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Is All Phenomenology Presentational?

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Abstract

This paper is about two questions in contemporary philosophy of mind, which I call the Scope Question and the Marks Question. The Scope Question is this: What kinds of mental states (events or processes) have phenomenal character, and how many different kinds of phenomenal character are there? The Marks Question is this: What are the distinguishing “marks” of the phenomenal, in virtue of which a mental state, event, or process counts as being phenomenally conscious? To make progress on these questions and explore the relationship between the two, I narrow my focus to a particular instance of each, viz. the (scope) question of whether thoughts possess their own phenomenal character and the (marks) question of whether all phenomenal character is presentational. First, I argue that a phenomenology of entertaining thought content, if it exists, is non-presentational. I then argue from the fact that every genuine phenomenal property can be thought about using a phenomenal concept, to the conclusion that all phenomenology is presentational. One implication is that a (standard form of) transparent, proprietary phenomenology of thought does not exist.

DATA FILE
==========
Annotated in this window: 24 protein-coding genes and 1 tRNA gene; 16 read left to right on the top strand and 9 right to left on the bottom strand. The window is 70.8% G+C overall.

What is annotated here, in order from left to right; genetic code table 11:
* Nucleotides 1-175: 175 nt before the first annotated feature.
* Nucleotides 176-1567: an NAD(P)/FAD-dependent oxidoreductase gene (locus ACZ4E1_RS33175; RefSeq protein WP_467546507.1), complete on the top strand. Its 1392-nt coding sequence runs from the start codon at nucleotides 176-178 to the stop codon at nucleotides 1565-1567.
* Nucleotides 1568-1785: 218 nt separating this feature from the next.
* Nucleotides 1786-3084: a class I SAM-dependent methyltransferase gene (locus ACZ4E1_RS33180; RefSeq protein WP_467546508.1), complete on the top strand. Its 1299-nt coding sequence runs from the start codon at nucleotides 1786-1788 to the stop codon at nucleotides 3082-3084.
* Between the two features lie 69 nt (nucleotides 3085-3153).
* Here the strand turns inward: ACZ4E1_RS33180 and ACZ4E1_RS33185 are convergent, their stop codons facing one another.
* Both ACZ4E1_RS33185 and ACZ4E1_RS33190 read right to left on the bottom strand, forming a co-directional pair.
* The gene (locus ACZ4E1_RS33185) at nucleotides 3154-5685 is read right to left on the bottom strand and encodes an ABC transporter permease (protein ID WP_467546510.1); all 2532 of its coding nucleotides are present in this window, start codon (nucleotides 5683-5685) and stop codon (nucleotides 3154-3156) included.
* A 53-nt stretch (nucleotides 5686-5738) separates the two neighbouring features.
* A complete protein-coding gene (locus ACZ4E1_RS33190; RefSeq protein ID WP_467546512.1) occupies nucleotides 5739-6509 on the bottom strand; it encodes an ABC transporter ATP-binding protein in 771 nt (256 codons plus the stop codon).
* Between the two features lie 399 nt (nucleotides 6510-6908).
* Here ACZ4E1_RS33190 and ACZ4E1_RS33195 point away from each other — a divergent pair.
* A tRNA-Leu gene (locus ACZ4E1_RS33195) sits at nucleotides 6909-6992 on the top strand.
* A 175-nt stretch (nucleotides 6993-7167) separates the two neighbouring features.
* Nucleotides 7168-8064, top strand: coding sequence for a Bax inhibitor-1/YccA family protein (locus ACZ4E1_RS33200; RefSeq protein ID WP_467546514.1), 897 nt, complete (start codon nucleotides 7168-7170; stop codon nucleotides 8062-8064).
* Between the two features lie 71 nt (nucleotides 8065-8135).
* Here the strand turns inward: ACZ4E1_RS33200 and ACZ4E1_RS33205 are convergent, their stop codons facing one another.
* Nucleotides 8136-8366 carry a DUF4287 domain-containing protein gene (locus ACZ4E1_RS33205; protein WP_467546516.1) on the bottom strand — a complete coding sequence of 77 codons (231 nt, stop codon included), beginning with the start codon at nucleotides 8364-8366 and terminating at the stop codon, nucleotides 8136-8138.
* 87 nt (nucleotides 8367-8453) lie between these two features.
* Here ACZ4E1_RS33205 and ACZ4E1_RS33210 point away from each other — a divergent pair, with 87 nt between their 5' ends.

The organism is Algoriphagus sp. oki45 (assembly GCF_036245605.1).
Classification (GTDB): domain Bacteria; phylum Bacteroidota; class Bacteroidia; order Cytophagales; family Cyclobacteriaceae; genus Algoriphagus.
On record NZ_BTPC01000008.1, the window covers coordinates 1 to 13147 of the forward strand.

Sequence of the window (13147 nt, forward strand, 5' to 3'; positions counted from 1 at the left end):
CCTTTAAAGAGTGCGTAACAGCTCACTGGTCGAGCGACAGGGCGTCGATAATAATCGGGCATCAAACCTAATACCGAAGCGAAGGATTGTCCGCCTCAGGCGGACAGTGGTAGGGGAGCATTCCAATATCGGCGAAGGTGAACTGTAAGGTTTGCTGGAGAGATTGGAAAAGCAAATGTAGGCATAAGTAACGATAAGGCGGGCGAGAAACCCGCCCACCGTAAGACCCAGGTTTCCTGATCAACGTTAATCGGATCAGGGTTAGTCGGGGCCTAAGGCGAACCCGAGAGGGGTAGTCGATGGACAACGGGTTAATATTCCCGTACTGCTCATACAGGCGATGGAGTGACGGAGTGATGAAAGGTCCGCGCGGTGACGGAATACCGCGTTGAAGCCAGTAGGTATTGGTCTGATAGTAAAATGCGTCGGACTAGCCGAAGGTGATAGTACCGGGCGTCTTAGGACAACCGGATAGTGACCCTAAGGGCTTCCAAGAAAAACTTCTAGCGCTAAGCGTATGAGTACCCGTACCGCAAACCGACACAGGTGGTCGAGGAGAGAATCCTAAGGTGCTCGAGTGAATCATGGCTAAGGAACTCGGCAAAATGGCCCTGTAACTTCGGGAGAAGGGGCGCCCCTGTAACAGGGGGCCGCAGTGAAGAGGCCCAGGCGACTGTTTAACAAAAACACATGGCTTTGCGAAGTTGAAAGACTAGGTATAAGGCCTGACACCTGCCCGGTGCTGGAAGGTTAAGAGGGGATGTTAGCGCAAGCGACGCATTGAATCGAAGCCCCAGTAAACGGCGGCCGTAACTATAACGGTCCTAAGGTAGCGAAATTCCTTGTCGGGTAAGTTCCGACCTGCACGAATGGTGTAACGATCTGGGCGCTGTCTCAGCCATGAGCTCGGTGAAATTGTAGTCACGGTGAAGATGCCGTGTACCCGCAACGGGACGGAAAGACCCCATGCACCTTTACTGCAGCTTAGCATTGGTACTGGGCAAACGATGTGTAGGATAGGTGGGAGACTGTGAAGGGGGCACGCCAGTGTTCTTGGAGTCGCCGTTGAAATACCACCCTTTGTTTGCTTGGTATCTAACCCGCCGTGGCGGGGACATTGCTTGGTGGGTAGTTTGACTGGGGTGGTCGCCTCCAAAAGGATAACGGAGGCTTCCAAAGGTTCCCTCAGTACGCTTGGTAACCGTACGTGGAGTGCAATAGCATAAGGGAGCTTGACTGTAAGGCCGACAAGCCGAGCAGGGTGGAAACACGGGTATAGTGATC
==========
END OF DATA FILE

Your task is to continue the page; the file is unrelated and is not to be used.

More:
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How to Cite: Forrest, P. V. (2022) “Is All Phenomenology Presentational?”, Ergo. 8(0). doi: https://doi.org/10.3998/ergo.2242

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